There is a well-known framework for intervention, known as Response to Intervention (RTI), which proposes that students can receive help at three different levels of intensity:
Tier 1 – good quality classroom instruction and school structures that encourage learning.
Tier 2 – small group instruction to address needs that a few students have in common.
Tier 3 – intensive one-to-one instruction for students where Tier 2 is not effective.
Sometimes people are critical of this model as it is deemed an ineffective intervention, but RTI is not strictly an intervention, it is model for delivering interventions – more specifically, for deciding how to allocate resources, so that those who need the most get the most. To get the most from an RTI model, appropriate strategies have to be used at each level – not just more of what they’ve already received (and hasn’t worked).
Recently I came across this short but useful practice brief on RTI implementation via the Institute for Evidence in Education. It is recommended reading for school leaders who are responsible for allocating resources.
The issues covered in the report are very familiar:
- Timetabling and resourcing concerns are always tricky, but especially in the current school funding environment.
- The degree to which staff are trained is very important. We have always focused on a coaching model for staff who deliver the Thinking Reading programme, but now we are also using a coaching model for intervention leadership, to embed good practice and high evaluation standards.
- It is necessary to use a robust screening system which enables the school to allocate students to different levels of intervention. It is surprising how often we come across a lack of clear criteria or policy in this area; often directing a student to an intervention is reactive to teacher referrals or behavioural difficulties, instead of proactive in identifying needs and addressing these before they impinge on progress.
- Consequently, it is essential to differentiate clearly between Tier 2 and Tier 3 and to balance resourcing against actual student needs. Limited resources have to be used effectively. Students who need Tier 3 will benefit very little from Tier 2; likewise, comparatively expensive Tier 3 resourcing should be reserved for those who really need it. A good screening system will enable the school to make judicious decisions.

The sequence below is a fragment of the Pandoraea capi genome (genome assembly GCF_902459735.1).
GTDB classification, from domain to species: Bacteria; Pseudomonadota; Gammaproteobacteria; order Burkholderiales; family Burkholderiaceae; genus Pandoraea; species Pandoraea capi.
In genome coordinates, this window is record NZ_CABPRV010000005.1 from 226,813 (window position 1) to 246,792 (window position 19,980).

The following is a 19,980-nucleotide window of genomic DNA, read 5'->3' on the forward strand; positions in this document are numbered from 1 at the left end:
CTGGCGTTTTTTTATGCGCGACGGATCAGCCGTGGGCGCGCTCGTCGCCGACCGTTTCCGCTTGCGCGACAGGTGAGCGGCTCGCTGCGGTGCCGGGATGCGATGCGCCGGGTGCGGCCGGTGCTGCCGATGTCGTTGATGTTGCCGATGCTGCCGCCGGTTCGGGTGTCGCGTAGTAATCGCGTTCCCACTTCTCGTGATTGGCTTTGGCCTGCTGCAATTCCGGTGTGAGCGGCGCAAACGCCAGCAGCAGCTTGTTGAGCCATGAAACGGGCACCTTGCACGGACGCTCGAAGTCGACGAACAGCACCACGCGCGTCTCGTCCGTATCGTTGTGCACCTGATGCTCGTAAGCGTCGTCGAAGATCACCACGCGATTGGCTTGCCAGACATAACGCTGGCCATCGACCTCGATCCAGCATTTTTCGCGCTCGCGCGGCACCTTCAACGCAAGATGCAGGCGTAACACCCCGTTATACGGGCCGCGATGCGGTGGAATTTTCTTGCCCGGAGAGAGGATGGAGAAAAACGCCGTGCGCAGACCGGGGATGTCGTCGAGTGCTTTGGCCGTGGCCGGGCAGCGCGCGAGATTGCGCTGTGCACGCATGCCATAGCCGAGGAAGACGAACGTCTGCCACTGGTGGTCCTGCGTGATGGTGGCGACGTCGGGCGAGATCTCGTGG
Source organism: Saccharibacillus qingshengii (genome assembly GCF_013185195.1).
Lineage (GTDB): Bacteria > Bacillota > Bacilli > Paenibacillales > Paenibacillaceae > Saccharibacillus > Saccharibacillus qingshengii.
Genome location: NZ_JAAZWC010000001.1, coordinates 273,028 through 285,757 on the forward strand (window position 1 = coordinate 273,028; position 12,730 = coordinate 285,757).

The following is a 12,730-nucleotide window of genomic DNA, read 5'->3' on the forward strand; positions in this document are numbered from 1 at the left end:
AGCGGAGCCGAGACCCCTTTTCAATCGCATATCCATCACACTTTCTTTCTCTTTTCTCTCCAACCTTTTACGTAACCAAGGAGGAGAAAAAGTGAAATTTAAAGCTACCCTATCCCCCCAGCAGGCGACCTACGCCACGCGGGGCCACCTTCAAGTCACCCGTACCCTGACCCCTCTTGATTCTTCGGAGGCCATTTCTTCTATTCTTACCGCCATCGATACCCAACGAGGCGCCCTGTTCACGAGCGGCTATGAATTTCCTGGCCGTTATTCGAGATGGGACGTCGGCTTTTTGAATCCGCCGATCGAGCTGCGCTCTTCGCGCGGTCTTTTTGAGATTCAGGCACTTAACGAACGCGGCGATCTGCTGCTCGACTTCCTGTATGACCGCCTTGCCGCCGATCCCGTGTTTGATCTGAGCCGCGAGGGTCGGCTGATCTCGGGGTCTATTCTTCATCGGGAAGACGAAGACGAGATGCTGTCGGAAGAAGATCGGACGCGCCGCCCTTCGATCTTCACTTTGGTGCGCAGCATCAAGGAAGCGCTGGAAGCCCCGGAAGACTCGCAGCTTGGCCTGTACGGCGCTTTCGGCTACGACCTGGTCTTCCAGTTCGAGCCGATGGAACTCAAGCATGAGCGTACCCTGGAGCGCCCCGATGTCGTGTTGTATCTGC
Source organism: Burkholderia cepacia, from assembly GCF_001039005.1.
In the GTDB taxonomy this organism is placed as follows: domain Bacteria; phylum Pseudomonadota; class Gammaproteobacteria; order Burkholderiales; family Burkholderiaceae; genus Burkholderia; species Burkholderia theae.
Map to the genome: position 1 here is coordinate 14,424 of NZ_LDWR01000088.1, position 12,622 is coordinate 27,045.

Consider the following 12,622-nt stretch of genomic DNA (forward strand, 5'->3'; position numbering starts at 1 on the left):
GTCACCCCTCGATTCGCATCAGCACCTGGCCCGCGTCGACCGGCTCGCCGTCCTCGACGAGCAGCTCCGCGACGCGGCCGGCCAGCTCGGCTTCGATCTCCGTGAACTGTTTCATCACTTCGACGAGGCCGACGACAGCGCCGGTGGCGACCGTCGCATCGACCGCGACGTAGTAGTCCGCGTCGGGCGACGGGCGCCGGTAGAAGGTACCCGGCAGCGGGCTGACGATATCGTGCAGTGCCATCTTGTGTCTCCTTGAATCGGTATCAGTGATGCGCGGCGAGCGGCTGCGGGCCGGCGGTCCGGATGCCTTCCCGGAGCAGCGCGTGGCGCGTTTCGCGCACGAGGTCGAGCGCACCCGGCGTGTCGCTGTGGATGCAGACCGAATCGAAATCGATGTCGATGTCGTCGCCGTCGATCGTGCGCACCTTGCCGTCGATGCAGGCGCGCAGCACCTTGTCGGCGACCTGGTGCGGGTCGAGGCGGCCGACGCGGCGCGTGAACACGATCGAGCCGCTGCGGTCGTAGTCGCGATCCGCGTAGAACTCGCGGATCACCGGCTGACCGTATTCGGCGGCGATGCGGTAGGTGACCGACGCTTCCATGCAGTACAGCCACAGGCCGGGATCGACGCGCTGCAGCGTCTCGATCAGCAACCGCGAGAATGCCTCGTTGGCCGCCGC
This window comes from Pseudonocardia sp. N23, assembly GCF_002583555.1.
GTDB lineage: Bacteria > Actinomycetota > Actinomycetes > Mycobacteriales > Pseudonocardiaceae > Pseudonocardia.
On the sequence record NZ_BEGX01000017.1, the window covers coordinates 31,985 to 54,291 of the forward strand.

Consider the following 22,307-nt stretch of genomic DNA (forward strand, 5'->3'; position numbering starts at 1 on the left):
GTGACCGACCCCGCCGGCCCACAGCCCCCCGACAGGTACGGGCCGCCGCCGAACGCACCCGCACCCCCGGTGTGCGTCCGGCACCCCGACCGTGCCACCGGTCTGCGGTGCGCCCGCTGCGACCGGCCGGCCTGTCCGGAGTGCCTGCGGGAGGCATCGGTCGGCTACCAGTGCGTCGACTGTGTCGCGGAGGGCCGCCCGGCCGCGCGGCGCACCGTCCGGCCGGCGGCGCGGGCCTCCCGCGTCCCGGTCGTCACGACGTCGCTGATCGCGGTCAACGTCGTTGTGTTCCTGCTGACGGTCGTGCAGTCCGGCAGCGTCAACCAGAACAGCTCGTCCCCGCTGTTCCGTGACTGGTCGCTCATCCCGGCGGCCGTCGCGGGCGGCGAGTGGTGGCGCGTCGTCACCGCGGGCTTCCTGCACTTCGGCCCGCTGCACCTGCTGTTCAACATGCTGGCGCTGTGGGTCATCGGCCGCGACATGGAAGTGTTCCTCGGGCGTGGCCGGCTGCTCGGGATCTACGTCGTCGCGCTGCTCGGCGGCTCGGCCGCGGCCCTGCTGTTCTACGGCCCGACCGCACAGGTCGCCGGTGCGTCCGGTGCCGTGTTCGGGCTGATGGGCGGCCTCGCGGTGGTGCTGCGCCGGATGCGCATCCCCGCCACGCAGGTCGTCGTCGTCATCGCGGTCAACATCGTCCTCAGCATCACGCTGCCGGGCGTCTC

Without screening systems, a school may think that their needs for intervention are greater than they really are. If we just list all the students with one low test score, then it may seem that we have a literacy crisis. In one school where I worked, the first standardised test we ran suggested that 40% of Year 10 needed major intervention. If we had reacted to that one test score, we would have put our GCSE results at risk by pulling too many students out for unneeded interventions. Instead, further testing halved the numbers; and one-to-one testing halved this again.
When we begin training, one of the key areas we work on with the school is ensuring that rigorous screening systems are in place. Students have to score low on two standardised tests and a one-to-one reading assessment to be eligible for the programme. We normally eliminate two-thirds of apparent low attainers in this way (in the example above it was 75%). A good screening system will not only tell you more about the true levels of need, it will also help you to allocate help efficiently.
Such systems not only save schools money; they also ensure that students do not have their time wasted by being placed in interventions that they don’t need.
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